Knorr Foods Co.

Takatsu ku, Japan

Knorr Foods Co.

Takatsu ku, Japan
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Suzuki M.,University of HyogoHyogo | Kimura R.,Knorr Foods Co. | Kido Y.,Knorr Foods Co. | Inoue T.,University of HyogoHyogo | And 2 more authors.
Appetite | Year: 2017

The color of food is known to modulate not only consumers’ motivation to eat, but also thermal perception. Here we investigated whether the colors of hot soup can influence thermal sensations and body temperature, in addition to the food acceptability and appetite. Twelve young female participants consumed commercial white potage soup, modified to yellow or blue by adding food dyes, at 9 a.m. on 3 separated days. During the test, visual impression (willingness to eat, palatability, comfort, warmth, and anxiety) and thermal sensations were self-reported using visual analog scales. Core (intra-aural) and peripheral (toe) temperatures were continuously recorded 10 min before and 60 min after ingestion. Blue soup significantly decreased willingness to eat, palatability, comfort, and warmth ratings, and significantly increased anxiety feelings compared to the white and yellow soups. After ingestion, the blue soup showed significantly smaller satiety ratings and the tendency of lower thermal sensation scores of the whole body compared to the white and yellow soups. Moreover, a significantly greater increase in toe temperature was found with the yellow soup than the white or blue soup. In conclusion, this study provides new evidence that the colors of hot food may modulate postprandial satiety, thermal sensations and peripheral temperature. Such effects of color may be useful for dietary strategies for individuals who need to control their appetite. © 2017 Elsevier Ltd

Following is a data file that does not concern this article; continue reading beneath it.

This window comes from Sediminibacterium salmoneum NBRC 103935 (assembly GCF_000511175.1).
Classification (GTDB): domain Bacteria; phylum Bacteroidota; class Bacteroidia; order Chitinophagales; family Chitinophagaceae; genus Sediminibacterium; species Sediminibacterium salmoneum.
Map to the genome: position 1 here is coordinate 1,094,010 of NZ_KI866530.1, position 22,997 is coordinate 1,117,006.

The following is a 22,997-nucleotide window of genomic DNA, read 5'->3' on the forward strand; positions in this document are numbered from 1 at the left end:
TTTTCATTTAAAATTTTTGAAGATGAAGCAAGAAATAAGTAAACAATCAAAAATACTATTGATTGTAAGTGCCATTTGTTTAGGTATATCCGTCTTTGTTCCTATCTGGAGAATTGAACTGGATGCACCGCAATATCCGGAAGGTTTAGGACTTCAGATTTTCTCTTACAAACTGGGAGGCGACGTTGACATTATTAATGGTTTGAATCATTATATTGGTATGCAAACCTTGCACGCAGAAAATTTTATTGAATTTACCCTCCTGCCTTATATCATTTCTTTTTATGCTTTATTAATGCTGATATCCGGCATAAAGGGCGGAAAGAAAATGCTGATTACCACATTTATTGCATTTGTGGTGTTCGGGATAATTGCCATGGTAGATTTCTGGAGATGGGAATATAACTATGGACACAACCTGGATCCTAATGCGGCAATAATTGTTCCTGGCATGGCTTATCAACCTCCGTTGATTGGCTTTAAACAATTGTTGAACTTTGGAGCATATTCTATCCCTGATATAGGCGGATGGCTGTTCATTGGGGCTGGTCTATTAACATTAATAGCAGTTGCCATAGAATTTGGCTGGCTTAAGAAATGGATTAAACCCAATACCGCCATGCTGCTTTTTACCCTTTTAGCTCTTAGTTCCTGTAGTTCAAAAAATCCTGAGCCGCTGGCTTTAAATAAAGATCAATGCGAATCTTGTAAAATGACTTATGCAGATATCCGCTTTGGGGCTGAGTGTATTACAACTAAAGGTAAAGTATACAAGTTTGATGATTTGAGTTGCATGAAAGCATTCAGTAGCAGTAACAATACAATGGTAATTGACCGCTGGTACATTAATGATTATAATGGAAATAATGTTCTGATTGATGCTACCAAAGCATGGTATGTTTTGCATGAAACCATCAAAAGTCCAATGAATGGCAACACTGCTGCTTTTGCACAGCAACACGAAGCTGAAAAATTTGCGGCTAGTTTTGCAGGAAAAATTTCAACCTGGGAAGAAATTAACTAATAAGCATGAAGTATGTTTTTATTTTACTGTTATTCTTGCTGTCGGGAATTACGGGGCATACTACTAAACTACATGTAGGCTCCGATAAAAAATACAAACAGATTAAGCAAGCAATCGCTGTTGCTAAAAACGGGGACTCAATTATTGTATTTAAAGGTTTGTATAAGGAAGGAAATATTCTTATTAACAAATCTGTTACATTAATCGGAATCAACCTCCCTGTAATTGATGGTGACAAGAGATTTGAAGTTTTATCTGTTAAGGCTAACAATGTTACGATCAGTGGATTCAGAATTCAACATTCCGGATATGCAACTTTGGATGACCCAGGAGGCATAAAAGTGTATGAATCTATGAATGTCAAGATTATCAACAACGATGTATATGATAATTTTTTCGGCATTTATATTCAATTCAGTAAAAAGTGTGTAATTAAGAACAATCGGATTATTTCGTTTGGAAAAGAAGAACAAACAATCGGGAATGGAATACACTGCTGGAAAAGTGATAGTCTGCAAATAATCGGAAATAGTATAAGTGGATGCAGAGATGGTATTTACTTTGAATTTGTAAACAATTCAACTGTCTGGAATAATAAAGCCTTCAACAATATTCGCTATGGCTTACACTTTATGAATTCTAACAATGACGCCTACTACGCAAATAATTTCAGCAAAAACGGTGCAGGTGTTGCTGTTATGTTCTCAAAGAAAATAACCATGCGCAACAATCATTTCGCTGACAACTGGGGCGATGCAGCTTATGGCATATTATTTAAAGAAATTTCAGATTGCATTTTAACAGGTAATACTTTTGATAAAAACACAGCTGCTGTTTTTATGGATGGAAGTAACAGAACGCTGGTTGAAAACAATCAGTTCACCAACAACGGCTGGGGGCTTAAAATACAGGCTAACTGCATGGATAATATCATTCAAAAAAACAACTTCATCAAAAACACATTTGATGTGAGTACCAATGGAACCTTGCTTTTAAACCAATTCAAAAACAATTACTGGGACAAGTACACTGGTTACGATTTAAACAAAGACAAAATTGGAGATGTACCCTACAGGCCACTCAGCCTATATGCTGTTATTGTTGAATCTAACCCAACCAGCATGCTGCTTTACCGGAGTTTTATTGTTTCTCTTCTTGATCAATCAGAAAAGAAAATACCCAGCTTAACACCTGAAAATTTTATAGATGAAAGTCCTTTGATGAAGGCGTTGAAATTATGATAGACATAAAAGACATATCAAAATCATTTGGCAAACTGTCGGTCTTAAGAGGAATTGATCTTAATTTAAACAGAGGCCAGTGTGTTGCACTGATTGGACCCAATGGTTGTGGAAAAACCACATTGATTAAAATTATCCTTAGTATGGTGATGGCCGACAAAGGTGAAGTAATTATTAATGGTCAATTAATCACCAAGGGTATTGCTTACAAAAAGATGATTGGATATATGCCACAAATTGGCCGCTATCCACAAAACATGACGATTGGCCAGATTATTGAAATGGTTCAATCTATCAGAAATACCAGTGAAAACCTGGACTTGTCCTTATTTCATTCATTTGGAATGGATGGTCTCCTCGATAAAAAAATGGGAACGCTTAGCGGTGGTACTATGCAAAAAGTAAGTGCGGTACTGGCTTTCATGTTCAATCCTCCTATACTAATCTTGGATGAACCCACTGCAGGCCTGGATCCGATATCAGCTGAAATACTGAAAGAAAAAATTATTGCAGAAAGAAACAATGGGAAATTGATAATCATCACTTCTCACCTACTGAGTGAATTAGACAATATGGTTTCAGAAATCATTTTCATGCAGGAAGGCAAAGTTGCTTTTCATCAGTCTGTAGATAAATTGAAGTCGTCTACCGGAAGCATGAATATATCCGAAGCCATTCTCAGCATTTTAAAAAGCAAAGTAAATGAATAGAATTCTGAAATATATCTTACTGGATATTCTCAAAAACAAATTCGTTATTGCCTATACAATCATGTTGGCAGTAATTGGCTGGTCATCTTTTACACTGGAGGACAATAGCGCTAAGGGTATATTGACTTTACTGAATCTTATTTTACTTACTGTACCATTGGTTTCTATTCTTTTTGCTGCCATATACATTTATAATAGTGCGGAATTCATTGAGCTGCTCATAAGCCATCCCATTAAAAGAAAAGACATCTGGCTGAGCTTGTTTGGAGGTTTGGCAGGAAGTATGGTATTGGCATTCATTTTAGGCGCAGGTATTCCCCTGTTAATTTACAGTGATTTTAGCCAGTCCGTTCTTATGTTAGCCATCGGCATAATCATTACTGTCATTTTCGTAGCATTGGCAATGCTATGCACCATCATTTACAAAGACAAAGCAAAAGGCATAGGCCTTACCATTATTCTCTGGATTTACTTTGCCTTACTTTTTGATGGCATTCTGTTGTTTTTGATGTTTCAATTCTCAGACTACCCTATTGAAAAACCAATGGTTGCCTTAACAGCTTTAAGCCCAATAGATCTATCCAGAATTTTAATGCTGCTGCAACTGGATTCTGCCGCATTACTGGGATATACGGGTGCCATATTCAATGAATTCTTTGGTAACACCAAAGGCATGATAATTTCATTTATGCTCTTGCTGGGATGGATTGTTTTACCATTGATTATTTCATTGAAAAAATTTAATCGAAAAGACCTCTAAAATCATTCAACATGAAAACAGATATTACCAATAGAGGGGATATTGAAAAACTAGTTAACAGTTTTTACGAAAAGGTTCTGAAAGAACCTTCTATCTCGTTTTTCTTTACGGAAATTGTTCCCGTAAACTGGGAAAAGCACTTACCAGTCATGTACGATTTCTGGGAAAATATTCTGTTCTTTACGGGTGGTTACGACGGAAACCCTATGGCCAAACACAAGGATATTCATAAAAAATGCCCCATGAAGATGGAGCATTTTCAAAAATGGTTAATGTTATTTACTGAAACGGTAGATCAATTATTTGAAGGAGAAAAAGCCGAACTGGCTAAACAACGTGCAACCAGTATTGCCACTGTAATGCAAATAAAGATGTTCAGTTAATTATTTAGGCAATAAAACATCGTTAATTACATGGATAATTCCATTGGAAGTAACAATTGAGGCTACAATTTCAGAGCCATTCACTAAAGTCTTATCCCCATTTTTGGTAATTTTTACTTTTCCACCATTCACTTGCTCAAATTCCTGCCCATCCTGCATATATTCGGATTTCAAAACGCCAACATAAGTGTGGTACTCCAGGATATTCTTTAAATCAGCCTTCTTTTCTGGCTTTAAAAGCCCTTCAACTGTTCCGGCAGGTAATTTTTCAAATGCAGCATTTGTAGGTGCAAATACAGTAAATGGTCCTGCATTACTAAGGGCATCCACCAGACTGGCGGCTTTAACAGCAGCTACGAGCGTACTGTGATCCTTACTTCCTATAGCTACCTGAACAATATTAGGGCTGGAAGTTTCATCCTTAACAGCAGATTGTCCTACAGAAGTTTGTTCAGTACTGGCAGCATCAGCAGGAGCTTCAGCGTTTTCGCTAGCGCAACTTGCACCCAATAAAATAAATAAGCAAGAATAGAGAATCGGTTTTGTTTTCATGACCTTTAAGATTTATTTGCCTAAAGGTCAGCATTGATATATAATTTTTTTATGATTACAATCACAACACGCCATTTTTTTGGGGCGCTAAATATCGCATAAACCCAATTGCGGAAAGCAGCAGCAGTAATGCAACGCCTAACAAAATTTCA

Midoh N.,Knorr Foods Co. | Tokunaga M.,Fukuoka Women's University | Isomura T.,Knorr Foods Co. | Noguchi T.,Fukuoka Women's University | Noguchi T.,Tezukayama University
Nippon Shokuhin Kagaku Kogaku Kaishi | Year: 2012

The purpose of this study was to examine the effect of soup temperature on body thermal sensation, body temperature and heart rate. A randomized crossover study was performed in 13 healthy female university students (22.2 ± 3.2 years). After overnight fasting, the subjects ate hot soup (87 kcal, 70°C), cold soup (87 kcal, 10°C), or drank hot water (0kcal, 70°C) in the morning on different days. Body thermal sensation, tympanic membrane temperature, oral temperature and heart rate were evaluated over a 60-min period after soup or water intake. The changes in body thermal sensation and oral temperature just after the intake of hot soup and hot water were significantly higher than those after the intake of cold soup. The change in tympanic membrane temperature after the intake of soup or water was not significantly different among all three samples tested. The change in heart rate just after hot soup intake was significantly higher than that with cold soup or hot water. The oral temperature just after soup or water intake is thought to represent a regional temperature, whereas tympanic membrane temperature is thought to represent the systemic temperature. Therefore, it was suggested that the change in body thermal sensation just after the intake of soup or water was not based on the systemic temperature, but on the regional temperature. Since the only distinguishing factor of the hot soup was a higher palatability, it was suggested that the change in heart rate after hot soup intake is related to palatable taste stimulation.